Re-planting these corals on reefs is, of course, fraught with problems, 
e.g., transferring pests and diseases, mixing zooxanthellae, etc., but there 
are ways to manage all of these concerns with proper culture and management 

If corals really are in peril in the wild over the coming decades, then 
there should be a concerted and coordinated effort among public aquariums to 
manage their coral collections for whatever future lies ahead.
Date: Mon, 3 Jul 2017 22:34:50 +0000
From: "Kaufman, Leslie S" < lesk at bu.edu [lesk at bu.edu] >
Subject: [Coral-List] pushing Paris while pulling no punches
To: Coral List < coral-list at coral.aoml.noaa.gov 
[coral-list at coral.aoml.noaa.gov] >
Message-ID: < 9BE25346-D487-4545-A0F4-8115406A8778 at bu.edu 
[9BE25346-D487-4545-A0F4-8115406A8778 at bu.edu] >
Content-Type: text/plain; charset="utf-8"

John, pushing Paris is a wonderful idea, especially now, and especially with 
some good voices from out of the US loud enough to drown the din of our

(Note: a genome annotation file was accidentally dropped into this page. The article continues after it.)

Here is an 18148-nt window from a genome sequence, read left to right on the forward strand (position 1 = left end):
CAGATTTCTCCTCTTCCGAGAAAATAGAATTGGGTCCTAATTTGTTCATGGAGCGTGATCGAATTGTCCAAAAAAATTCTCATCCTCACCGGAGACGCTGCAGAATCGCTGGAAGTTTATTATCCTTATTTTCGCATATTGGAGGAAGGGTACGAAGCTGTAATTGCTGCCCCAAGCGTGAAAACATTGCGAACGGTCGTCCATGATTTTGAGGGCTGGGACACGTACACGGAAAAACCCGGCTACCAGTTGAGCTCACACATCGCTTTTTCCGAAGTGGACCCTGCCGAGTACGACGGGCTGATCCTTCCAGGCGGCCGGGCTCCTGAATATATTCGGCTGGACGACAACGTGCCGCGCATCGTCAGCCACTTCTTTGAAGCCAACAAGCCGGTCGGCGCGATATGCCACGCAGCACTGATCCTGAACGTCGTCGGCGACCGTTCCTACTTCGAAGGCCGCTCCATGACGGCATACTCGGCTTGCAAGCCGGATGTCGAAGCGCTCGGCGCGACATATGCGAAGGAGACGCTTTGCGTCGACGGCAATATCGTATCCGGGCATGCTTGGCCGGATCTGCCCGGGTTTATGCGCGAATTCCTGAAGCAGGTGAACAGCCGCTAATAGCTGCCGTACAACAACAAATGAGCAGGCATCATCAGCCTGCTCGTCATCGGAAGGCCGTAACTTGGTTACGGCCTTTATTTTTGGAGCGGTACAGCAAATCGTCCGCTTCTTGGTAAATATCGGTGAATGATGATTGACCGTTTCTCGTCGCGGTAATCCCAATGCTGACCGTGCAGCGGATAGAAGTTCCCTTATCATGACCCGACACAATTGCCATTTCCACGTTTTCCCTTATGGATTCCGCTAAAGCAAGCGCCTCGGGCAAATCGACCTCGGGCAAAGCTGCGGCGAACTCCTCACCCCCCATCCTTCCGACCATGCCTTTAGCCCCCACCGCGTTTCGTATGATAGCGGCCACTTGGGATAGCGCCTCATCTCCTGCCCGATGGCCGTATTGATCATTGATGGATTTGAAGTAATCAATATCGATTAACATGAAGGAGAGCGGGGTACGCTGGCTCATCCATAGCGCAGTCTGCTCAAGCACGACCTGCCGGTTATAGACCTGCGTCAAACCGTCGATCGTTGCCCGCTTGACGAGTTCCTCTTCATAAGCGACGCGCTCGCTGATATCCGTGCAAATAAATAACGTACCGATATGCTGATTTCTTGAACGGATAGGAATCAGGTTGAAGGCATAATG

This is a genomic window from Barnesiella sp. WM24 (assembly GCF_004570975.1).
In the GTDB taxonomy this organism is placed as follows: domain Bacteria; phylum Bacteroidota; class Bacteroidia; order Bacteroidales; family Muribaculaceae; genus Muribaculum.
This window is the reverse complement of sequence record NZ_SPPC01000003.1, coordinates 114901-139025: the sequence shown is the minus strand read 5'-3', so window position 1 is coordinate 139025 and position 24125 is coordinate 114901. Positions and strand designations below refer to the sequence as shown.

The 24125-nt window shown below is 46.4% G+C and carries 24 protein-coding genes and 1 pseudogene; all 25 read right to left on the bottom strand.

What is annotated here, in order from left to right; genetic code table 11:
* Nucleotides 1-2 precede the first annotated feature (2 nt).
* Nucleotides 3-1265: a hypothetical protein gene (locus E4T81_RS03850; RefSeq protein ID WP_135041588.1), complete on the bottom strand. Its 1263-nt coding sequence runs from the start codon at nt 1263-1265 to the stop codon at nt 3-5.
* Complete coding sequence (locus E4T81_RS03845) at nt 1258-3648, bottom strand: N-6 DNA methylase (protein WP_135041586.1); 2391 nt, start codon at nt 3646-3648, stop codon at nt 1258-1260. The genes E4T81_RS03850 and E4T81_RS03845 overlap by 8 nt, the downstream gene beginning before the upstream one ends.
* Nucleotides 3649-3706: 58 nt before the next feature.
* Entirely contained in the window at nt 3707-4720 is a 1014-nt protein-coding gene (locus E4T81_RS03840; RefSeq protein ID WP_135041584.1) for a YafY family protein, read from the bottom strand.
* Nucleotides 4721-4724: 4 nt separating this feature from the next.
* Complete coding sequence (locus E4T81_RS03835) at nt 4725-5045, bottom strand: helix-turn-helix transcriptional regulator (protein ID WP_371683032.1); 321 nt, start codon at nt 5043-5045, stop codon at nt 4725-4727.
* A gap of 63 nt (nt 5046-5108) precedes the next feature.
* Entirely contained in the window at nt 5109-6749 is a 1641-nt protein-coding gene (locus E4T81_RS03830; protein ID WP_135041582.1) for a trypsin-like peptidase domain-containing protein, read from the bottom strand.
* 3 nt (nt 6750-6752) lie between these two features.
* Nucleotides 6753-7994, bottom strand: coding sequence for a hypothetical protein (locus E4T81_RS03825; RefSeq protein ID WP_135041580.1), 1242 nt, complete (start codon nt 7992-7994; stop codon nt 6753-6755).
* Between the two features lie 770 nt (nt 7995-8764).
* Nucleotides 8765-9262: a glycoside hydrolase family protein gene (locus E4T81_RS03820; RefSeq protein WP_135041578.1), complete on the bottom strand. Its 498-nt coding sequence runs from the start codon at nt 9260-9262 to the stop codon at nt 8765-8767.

Twitter In Chief. Throwing rotten fruit at the Trump show may be 
therapeutic, but better still is to just change the channel.

I would also suggest that we do the one-two: push Paris, but also put out a 
welcome mat for reefs to return to. I think most of us realize that the 
debate over why coral reefs are deteriorating is sterile- you know, whether 
it is climate change or local impacts (overfishing, overdevelopment, 
overpopulation, lousy watershed stewardship). Without battling climate 
change we are screwed, but even doing so, if we do not also recreate the 
enabling conditions for coral reef growth, then we are shanked. We should 
also exercise caution in berating manual restoration as futile, for it is 
going to prove a welcome adjunct in this recently recruitment-limited 
ocean.. We?ve brought the ocean to a new low and it may take a little 
encouragement to love it back to life. Think of the ?lost Franklinia,? the 
gorgeous North American camellia, Franklinia alatamaha. Minus the admiration 
of the Bartrams and subsequent generations of ambitious gardeners, this 
magnificent small tree from a tiny